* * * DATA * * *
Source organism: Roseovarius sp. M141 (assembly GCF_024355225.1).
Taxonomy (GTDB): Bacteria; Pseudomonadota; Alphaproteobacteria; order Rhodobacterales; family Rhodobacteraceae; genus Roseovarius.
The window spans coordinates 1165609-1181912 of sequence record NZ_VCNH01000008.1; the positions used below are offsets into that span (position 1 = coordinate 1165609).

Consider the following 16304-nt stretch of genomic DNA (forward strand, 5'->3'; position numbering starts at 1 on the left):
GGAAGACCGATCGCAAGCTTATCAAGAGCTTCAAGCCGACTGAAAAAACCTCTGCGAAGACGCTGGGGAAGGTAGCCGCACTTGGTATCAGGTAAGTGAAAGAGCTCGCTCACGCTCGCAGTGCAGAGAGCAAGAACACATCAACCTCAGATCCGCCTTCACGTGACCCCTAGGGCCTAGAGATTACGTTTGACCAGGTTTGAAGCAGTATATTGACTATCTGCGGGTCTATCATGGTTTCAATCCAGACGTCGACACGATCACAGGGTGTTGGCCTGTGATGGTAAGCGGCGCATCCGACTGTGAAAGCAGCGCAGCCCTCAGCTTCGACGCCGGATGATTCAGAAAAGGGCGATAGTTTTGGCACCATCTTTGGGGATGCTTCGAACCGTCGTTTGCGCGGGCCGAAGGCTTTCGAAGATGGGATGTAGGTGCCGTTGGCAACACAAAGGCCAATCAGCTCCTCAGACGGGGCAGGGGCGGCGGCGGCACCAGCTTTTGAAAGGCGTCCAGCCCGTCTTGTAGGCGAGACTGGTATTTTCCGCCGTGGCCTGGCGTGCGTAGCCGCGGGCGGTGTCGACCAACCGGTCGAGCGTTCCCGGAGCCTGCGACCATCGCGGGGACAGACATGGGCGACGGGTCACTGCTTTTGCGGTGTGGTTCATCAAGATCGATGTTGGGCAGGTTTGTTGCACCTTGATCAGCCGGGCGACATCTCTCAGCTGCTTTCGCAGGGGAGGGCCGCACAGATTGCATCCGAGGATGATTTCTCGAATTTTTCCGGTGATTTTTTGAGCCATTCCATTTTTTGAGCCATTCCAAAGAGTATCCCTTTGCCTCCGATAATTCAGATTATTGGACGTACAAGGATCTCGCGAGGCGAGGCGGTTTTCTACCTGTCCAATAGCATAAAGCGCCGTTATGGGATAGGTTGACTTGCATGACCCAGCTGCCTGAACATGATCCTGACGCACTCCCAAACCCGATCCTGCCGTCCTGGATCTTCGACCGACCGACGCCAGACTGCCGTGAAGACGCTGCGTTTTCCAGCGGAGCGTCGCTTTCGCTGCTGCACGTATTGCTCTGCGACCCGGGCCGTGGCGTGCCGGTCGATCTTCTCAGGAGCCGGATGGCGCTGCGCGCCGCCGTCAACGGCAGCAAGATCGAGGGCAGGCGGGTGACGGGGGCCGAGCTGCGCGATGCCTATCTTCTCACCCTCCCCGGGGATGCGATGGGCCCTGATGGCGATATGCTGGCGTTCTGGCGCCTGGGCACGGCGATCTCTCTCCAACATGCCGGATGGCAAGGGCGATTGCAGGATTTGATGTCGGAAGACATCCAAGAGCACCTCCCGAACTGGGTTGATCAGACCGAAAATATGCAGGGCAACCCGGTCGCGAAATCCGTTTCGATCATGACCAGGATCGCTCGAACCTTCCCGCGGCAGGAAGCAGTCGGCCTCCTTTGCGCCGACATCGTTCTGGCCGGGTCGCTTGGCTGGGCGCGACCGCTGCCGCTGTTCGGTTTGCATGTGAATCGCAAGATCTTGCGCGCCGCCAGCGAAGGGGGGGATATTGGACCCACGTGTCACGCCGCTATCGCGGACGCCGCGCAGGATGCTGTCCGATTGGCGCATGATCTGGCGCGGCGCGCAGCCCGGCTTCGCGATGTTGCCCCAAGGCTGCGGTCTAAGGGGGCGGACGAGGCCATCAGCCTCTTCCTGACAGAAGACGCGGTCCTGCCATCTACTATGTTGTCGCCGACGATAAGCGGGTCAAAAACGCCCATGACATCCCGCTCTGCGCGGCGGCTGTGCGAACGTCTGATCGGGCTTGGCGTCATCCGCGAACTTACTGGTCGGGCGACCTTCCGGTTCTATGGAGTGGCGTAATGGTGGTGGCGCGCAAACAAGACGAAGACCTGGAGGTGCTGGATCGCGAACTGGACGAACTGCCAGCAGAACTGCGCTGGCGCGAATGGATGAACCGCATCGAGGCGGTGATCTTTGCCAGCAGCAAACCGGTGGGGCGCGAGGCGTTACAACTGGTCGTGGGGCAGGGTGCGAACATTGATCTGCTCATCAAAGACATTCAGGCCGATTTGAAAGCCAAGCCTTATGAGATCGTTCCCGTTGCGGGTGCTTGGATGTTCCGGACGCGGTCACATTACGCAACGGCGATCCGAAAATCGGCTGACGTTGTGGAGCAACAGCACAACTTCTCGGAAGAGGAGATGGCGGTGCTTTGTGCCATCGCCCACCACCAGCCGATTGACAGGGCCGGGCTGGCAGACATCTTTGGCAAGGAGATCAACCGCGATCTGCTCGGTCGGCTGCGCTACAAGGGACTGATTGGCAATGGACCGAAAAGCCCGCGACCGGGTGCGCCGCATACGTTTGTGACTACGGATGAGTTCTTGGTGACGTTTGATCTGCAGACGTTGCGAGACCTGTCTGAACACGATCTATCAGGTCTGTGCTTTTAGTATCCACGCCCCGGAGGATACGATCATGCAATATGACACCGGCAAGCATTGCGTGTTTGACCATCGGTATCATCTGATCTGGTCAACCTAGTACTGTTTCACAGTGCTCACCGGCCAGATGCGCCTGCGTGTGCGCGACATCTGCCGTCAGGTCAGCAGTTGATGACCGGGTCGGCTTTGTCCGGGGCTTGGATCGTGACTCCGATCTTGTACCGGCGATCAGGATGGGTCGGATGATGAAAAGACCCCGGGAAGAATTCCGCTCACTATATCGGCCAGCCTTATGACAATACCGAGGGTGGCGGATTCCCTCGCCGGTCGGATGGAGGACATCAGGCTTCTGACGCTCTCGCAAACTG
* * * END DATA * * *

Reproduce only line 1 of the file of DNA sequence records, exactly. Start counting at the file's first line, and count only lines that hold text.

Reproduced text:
Source organism: Roseovarius sp. M141 (assembly GCF_024355225.1).